There are few things louder than silence. If you want to drown out guilt, grief, responsibility and other uncomfortable emotions that demand your attention and threaten to take over your life, your best bet is a trip away from society and industry where your only company is a really big forest. Forests don’t judge and demand nothing from you but mutual peace and quiet, and that quiet will form walls that keep out those pesky, hard-to-deal-with feelings. This is part of Henry’s logic, anyway, when he takes a job as a fire lookout in the Middle of Nowhere National Park, Wyoming, following his wife’s decline into early onset dementia and his inability to cope with this. He soon finds, though, that the silence of the forest is not as welcoming as it might have once seemed. Continue reading
Who indeed? Though I myself am still firmly on Team Cap, I discuss the narrative’s deliberate ambiguity in a piece written for Popgates. Read the whole thing here!
“Can a magician kill someone with magic?”
“A magician might,” he had replied. “But a gentleman never could.”
[Spoilers ahead for the novel Jonathan Strange & Mr Norrell]
I’m packing in my writing degree and starting a study of Theoretical Magic. I can’t say imaginary academia has ever captured my interest as much as the detailed footnotes and references to books and accounts on magic that help build the world of Jonathan Strange & Mr Norrell. Susanna Clarke’s vividly woven alternate history is a fascinating study in slow-burn but effective worldbuilding, but I can gush about that another day—magic has come back to England, and just as it’s blurred the boundaries between wholesome human Earth and the bizarre, terrible nooks and crannies of Faerie, it’s made the nation’s morality a little grey. Or has it?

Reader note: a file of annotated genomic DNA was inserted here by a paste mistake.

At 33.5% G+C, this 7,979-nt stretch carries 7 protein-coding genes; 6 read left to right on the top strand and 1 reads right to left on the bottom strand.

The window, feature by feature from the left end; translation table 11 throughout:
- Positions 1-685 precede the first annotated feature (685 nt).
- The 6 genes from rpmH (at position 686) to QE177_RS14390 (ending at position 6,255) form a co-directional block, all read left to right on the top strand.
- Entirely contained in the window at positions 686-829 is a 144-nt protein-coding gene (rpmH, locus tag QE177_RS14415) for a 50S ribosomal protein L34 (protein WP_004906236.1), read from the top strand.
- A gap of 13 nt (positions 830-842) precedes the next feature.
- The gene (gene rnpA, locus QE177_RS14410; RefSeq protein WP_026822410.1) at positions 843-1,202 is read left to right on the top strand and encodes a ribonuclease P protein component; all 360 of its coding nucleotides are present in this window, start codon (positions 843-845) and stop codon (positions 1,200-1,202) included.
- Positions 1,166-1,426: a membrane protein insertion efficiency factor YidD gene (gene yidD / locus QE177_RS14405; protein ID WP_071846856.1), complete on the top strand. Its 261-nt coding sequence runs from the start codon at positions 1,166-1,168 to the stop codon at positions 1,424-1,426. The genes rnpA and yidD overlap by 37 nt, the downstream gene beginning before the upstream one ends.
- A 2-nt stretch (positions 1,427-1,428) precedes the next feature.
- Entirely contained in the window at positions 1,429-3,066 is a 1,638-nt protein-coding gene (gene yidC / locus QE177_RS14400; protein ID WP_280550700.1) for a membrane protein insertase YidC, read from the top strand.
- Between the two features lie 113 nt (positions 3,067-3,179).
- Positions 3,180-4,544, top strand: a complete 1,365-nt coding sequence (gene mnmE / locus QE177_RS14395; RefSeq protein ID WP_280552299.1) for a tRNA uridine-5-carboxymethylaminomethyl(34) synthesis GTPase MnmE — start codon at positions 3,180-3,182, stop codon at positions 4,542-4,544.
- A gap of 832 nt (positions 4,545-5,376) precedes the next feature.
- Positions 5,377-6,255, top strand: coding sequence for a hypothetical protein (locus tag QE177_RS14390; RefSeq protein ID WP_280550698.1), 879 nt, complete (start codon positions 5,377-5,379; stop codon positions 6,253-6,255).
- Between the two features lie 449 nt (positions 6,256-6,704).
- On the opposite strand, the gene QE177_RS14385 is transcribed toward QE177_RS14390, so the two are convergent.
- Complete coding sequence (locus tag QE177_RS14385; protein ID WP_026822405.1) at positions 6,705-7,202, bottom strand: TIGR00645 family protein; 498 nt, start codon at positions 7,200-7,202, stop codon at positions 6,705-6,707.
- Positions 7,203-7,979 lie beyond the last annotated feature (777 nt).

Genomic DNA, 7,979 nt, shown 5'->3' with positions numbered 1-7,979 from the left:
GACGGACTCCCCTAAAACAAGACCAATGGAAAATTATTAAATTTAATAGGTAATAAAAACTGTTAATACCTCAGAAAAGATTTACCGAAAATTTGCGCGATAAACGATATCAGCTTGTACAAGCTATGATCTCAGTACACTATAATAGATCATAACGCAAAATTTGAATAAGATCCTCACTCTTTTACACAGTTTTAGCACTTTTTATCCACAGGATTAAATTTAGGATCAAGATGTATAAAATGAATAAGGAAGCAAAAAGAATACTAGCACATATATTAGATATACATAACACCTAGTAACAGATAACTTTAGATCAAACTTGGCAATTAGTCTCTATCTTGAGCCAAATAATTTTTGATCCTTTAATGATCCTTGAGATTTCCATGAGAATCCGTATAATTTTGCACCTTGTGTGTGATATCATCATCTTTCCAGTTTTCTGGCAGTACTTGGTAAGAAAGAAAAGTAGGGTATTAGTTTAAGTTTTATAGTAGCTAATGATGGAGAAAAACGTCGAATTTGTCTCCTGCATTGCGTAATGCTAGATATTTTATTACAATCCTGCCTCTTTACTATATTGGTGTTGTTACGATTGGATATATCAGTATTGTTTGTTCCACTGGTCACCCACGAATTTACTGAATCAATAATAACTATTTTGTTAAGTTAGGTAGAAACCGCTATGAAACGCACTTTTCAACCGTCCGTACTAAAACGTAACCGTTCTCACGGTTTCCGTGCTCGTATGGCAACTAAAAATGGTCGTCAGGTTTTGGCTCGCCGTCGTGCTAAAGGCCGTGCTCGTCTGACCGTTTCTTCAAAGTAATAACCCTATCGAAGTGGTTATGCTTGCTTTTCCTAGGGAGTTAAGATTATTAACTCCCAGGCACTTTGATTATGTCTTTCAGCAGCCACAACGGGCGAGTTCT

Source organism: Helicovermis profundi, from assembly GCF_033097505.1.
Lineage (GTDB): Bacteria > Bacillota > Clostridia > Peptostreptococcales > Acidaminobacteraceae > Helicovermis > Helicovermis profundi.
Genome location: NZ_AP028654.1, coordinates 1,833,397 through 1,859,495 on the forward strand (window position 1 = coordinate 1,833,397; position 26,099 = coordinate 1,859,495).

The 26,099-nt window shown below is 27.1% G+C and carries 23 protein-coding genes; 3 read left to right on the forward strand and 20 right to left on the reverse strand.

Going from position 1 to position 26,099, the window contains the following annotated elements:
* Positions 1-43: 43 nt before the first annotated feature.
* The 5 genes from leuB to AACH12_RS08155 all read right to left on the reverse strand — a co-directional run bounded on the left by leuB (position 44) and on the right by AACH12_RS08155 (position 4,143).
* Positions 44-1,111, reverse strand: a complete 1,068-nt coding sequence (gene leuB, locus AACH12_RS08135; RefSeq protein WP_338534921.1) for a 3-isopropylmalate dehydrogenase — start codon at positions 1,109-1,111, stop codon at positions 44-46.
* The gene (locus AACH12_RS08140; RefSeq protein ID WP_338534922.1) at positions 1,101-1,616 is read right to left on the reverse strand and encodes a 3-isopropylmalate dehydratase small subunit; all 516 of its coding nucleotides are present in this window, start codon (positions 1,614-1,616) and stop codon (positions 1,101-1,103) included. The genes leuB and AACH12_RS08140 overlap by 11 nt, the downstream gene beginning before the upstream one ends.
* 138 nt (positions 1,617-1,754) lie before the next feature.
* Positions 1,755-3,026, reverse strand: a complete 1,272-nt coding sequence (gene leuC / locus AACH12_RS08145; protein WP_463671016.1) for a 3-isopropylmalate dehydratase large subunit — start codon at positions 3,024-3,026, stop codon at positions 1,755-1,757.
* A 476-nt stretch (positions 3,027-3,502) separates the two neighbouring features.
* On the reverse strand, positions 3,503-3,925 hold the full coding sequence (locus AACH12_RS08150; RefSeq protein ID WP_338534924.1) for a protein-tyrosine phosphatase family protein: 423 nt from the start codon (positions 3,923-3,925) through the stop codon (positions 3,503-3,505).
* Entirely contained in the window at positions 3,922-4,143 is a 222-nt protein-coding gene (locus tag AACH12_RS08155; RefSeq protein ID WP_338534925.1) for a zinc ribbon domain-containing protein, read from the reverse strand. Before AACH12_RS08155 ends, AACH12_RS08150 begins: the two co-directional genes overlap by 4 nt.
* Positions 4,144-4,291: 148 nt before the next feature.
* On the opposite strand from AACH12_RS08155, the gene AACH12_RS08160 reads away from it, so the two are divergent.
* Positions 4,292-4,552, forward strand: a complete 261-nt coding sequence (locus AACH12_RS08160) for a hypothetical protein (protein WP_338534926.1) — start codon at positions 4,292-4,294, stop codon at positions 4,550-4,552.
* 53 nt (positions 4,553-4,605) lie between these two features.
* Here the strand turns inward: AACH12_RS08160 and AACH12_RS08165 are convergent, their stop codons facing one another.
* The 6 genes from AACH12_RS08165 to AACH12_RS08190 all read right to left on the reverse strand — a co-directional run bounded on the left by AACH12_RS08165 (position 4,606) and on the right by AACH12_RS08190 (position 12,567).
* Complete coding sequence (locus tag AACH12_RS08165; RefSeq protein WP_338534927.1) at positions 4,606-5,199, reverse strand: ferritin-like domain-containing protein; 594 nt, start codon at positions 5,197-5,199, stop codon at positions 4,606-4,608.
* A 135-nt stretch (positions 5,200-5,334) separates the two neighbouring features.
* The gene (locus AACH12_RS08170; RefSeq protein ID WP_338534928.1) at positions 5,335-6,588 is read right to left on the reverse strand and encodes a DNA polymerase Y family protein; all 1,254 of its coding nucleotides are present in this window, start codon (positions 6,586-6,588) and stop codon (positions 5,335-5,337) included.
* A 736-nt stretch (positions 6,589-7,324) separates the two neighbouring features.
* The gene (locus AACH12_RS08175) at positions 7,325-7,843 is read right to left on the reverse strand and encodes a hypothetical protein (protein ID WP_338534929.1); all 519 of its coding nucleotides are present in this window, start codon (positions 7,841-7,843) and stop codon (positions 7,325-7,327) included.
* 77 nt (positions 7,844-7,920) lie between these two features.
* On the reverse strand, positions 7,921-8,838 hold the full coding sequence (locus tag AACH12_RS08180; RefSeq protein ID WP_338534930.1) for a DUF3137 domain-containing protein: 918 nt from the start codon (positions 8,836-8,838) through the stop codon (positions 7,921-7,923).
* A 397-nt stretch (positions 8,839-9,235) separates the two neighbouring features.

To backpedal: it’s 1806, and despite once being full of magic-practicing folks—largely due to the country being ruled by a magician king and his fairy army for three centuries—England is now dry of spells and enchantments. Studying the history and theory of magic in England is, however, as much a gentlemanly pursuit as the study of Classical Greece and ballroom dancing. No practical magicians remain… except for Gilbert Norrell, who appears out of the woodwork, slam dunks an entire Society of Learned Magicians into the trash, and makes his way to London to Begin a New Era in English Magic.
He’s a finicky, nervous, haughty and vindictive little bugger, and is keen that he should be the only magician around, and that everyone who wishes to continue studying magic should do it as he directs. When a talented novice named Jonathan Strange approaches, however, Norrell is delighted to have a pupil… though due to Strange being blasé, brave, and equally arrogant and spiteful as his tutor, and with a thirst for a different kind of magic to the one he’s teaching to boot, naturally the two butt heads and end up in a catfight, as well as at opposite ends of a spectrum of magic attitude. Continue reading